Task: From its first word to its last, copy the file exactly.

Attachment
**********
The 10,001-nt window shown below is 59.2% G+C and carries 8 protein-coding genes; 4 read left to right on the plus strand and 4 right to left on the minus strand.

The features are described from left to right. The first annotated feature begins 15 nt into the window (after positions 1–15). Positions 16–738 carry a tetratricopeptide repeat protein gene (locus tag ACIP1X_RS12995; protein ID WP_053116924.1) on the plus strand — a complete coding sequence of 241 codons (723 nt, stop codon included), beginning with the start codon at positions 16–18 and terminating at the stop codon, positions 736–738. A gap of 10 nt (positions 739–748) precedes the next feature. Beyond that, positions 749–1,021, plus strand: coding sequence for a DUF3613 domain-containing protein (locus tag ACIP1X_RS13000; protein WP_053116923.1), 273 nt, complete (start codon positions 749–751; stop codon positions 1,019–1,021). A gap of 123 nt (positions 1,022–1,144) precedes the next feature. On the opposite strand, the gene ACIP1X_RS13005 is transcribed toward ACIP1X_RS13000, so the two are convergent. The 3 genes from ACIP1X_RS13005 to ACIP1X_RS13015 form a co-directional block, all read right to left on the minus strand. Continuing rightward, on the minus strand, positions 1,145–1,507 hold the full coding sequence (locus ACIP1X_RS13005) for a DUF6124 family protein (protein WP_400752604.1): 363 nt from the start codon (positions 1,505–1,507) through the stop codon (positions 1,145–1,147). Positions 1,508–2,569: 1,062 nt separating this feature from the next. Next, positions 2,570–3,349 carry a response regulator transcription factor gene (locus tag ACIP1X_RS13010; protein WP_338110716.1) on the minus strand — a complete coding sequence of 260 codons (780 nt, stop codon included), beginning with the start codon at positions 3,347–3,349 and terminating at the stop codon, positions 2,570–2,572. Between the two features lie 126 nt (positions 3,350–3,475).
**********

The 10,001-nt window shown below is 59.2% G+C and carries 8 protein-coding genes; 4 read left to right on the plus strand and 4 right to left on the minus strand.

The features are described from left to right. The first annotated feature begins 15 nt into the window (after positions 1–15). Positions 16–738 carry a tetratricopeptide repeat protein gene (locus tag ACIP1X_RS12995; protein ID WP_053116924.1) on the plus strand — a complete coding sequence of 241 codons (723 nt, stop codon included), beginning with the start codon at positions 16–18 and terminating at the stop codon, positions 736–738. A gap of 10 nt (positions 739–748) precedes the next feature. Beyond that, positions 749–1,021, plus strand: coding sequence for a DUF3613 domain-containing protein (locus tag ACIP1X_RS13000; protein WP_053116923.1), 273 nt, complete (start codon positions 749–751; stop codon positions 1,019–1,021). A gap of 123 nt (positions 1,022–1,144) precedes the next feature. On the opposite strand, the gene ACIP1X_RS13005 is transcribed toward ACIP1X_RS13000, so the two are convergent. The 3 genes from ACIP1X_RS13005 to ACIP1X_RS13015 form a co-directional block, all read right to left on the minus strand. Continuing rightward, on the minus strand, positions 1,145–1,507 hold the full coding sequence (locus ACIP1X_RS13005) for a DUF6124 family protein (protein WP_400752604.1): 363 nt from the start codon (positions 1,505–1,507) through the stop codon (positions 1,145–1,147). Positions 1,508–2,569: 1,062 nt separating this feature from the next. Next, positions 2,570–3,349 carry a response regulator transcription factor gene (locus tag ACIP1X_RS13010; protein WP_338110716.1) on the minus strand — a complete coding sequence of 260 codons (780 nt, stop codon included), beginning with the start codon at positions 3,347–3,349 and terminating at the stop codon, positions 2,570–2,572. Between the two features lie 126 nt (positions 3,350–3,475).